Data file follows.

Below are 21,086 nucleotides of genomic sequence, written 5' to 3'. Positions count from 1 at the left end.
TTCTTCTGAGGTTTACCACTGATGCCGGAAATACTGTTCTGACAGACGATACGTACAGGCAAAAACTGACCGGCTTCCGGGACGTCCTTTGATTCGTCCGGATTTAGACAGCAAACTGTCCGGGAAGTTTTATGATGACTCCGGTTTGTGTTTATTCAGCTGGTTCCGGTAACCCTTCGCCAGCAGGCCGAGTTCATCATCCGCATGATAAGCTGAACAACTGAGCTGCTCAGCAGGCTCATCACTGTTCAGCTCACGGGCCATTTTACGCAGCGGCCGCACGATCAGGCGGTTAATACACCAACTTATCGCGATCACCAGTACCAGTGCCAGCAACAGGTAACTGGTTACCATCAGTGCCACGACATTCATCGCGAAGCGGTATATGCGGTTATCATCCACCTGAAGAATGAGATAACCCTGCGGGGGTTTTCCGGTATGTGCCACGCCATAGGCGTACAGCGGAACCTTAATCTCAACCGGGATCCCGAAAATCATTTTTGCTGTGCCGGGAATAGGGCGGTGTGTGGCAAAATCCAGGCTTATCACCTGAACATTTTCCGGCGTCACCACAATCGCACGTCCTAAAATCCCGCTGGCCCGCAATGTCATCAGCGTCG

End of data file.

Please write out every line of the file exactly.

Below are 21,086 nucleotides of genomic sequence, written 5' to 3'. Positions count from 1 at the left end.
TTCTTCTGAGGTTTACCACTGATGCCGGAAATACTGTTCTGACAGACGATACGTACAGGCAAAAACTGACCGGCTTCCGGGACGTCCTTTGATTCGTCCGGATTTAGACAGCAAACTGTCCGGGAAGTTTTATGATGACTCCGGTTTGTGTTTATTCAGCTGGTTCCGGTAACCCTTCGCCAGCAGGCCGAGTTCATCATCCGCATGATAAGCTGAACAACTGAGCTGCTCAGCAGGCTCATCACTGTTCAGCTCACGGGCCATTTTACGCAGCGGCCGCACGATCAGGCGGTTAATACACCAACTTATCGCGATCACCAGTACCAGTGCCAGCAACAGGTAACTGGTTACCATCAGTGCCACGACATTCATCGCGAAGCGGTATATGCGGTTATCATCCACCTGAAGAATGAGATAACCCTGCGGGGGTTTTCCGGTATGTGCCACGCCATAGGCGTACAGCGGAACCTTAATCTCAACCGGGATCCCGAAAATCATTTTTGCTGTGCCGGGAATAGGGCGGTGTGTGGCAAAATCCAGGCTTATCACCTGAACATTTTCCGGCGTCACCACAATCGCACGTCCTAAAATCCCGCTGGCCCGCAATGTCATCAGCGTCG